Data scientists are essential for modern political campaigns. Many techies desire to be more mission-driven than Silicon Valley.

WASHINGTON — Ariane Schang, a young data scientist and politician who was interested in both politics and data science, had not considered the possibility of combining them.

Schang had hoped to pursue a career in research or tech after she graduated college. She stumbled across a job listing that required people with technical backgrounds to help defeat President Donald Trump , and elect Democrats in the 2018 Midterms. On a whim, she applied.

“I wasn’t looking at politics.” She said that this was the only job in politics she applied for.

A group called DigitalDems listed the job and placed her there — paying her salary as an in kind contribution — to the campaign of Katie Porter, D.Calif., who won a seat previously held by Republicans in one of the most important House races in the country.

Schang was bitten by the politics bug, and is now the Democratic Congressional Campaign Committee’s campaigns data director.

“I didn’t know that data professionals or people with technical backgrounds could play a part in politics before DigiDems. It was not something that I had considered. She said that she couldn’t think of any other way to have been exposed to it.

As campaigns attempt to connect with, track, and identify thousands of voters and volunteers, they have become increasingly data-driven.

However, the professional networks of campaigns and tech are not often connected making it difficult for people to find each other. Tech skills are highly in-demand and thus expensive in today’s job market.

Allen Blue, a co-founder of LinkedIn and liberal donor, created DigiDems to address that problem and increase the Democratic Party’s talent pool. He recruited Silicon Valley veterans from companies such as Apple, Google, and Airbnb who wanted to do something more “mission driven.”

The group will spend approximately $5 million this year to hire 75 full-time tech staffers and place them in Democratic House, Senate, and Coordinated Campaigns across the country. They’ll also pay all or most of their salaries, so campaigns won’t have to.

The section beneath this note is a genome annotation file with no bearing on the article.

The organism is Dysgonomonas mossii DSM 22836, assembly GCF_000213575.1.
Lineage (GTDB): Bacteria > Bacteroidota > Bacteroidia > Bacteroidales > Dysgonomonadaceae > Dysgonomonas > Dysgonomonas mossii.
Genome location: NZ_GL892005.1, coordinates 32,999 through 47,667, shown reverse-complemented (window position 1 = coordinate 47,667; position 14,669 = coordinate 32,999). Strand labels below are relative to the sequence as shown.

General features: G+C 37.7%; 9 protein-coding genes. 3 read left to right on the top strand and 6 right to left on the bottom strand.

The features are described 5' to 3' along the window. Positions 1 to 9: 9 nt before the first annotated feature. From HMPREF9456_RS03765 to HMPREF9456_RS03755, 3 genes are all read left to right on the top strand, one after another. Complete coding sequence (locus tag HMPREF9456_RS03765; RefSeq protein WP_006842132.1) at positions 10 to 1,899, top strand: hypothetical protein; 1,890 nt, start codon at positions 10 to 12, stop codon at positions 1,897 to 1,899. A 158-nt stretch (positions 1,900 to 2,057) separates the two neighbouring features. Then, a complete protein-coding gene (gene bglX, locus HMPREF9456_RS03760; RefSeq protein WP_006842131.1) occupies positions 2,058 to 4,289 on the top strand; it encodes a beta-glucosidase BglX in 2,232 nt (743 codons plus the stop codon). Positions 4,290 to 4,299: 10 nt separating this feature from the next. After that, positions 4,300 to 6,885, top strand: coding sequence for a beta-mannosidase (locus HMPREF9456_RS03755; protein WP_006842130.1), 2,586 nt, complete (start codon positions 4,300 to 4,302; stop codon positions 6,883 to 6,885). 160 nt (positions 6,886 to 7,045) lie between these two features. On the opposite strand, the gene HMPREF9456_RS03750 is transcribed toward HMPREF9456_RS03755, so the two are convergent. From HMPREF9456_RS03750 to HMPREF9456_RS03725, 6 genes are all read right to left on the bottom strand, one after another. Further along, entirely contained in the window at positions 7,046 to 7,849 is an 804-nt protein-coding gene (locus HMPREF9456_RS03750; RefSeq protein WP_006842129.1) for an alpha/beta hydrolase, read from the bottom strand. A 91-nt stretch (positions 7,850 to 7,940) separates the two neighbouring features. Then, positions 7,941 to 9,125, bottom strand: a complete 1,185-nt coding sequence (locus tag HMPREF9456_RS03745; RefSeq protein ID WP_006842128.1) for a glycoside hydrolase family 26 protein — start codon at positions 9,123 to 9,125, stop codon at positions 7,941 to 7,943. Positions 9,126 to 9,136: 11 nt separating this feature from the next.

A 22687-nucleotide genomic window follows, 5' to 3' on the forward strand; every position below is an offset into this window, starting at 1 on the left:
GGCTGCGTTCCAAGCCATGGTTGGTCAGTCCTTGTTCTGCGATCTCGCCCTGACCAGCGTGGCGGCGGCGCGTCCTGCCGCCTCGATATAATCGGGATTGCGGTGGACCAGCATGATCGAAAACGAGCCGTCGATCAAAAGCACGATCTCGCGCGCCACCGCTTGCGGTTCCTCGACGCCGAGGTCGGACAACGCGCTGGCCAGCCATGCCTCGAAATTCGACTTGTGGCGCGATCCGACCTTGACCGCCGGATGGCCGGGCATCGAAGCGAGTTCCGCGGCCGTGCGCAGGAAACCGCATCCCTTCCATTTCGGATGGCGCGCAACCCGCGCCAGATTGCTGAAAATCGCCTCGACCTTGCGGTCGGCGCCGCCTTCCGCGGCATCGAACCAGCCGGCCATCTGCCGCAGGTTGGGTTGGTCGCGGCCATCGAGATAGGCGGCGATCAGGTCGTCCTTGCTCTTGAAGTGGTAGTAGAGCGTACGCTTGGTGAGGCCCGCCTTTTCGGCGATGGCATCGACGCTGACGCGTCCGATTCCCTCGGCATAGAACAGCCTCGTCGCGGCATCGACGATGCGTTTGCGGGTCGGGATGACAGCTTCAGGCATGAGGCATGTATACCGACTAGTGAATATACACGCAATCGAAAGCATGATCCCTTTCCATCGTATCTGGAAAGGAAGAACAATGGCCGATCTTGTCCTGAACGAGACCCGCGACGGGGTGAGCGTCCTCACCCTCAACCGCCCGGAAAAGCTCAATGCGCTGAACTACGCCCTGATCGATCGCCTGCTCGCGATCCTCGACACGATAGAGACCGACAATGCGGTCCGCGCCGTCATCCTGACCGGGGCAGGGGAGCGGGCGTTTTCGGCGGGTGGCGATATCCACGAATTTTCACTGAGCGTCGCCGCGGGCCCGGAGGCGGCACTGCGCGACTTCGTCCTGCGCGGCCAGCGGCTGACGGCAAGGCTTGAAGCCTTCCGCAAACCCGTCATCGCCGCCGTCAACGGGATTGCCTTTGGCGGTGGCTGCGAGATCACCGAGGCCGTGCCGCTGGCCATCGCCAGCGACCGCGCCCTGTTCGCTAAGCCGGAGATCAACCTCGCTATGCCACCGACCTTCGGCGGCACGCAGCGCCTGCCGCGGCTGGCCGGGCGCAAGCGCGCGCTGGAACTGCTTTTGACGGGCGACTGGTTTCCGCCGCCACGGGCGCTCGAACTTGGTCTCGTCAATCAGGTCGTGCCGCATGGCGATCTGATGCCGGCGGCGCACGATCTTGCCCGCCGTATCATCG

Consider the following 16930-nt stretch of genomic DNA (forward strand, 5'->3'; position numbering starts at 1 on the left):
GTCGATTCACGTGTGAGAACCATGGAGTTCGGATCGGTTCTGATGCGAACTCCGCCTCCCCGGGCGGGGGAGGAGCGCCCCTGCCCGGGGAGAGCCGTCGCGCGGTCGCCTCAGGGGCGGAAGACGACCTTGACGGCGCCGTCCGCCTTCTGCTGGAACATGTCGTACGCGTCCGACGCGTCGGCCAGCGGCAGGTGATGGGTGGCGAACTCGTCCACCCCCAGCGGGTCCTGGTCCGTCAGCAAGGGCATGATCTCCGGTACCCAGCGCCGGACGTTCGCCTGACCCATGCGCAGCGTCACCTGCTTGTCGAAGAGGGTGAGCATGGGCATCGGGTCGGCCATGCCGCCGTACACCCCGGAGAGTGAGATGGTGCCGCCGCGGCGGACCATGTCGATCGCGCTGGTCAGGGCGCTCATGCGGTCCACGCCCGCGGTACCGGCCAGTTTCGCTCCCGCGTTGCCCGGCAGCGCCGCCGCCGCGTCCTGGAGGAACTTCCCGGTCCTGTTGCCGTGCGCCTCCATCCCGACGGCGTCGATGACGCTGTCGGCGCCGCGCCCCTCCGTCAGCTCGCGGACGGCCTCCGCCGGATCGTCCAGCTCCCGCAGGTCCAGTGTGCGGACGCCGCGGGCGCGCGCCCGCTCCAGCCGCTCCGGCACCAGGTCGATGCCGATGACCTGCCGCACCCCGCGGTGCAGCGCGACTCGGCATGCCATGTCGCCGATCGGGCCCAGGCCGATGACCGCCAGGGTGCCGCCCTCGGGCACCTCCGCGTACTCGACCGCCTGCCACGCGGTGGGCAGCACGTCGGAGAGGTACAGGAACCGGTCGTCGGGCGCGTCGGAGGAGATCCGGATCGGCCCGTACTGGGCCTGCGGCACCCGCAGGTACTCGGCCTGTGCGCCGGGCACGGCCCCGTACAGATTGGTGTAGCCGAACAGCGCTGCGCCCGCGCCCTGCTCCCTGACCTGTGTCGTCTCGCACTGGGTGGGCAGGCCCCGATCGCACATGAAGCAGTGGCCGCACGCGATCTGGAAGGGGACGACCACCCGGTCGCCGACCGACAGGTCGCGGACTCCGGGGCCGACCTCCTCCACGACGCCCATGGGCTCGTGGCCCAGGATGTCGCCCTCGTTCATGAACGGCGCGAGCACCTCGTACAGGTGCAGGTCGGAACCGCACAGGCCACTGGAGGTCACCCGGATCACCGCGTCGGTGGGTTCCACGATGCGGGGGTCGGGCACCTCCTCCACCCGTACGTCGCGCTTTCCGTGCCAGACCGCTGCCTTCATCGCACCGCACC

Although the group has kept its profile low and rarely spoke to the media about their work, it is now more open as it launches its November recruitment in the face Democratic headwinds. Recognizing that there are less “civilians”, who want to get into politics, than during the Trump years, it has been more open to speaking out.

Kane Miller, executive director of the group, stated that technology is no longer a luxury for campaigns. It’s essential to win. This type of talent is very expensive. This type of talent is more expensive than your average campaign staffer, and can be hard to recruit for. These people are economically feasible to include in your team.

Other groups match workers with tech skills to help out in campaigns. DigiDems believes that outsiders bring new perspectives and can be persuaded to stay.

According to the group, 80 percent of its 2020 election-cycle recruits had never worked in a campaign before. However, 73 percent said they would like to return to politics.

Campaigns used to have two methods of reaching voters: knocking on doors and calling landline telephones. They only had one day to turn them out, Election Day.

A campaign might be running simultaneously, knocking on doors, sending text messages, organizing remote phone banks, activating social media networks, all the while trying to track who has returned a ballot and how many during a weeklong early voting window.

“If you are being effective with your voter, then you’re meeting them where they’re at. You aren’t texting a grandmother, and you’ren’t calling and leaving voicemails for Gen Zers when you should be texting them. Miller said that better data processing allows us to be more precise and granular. It’s underneath the hood. It’s similar to upgrading your campaign from V4 to V8. It might not be obvious, but it will result in better performance.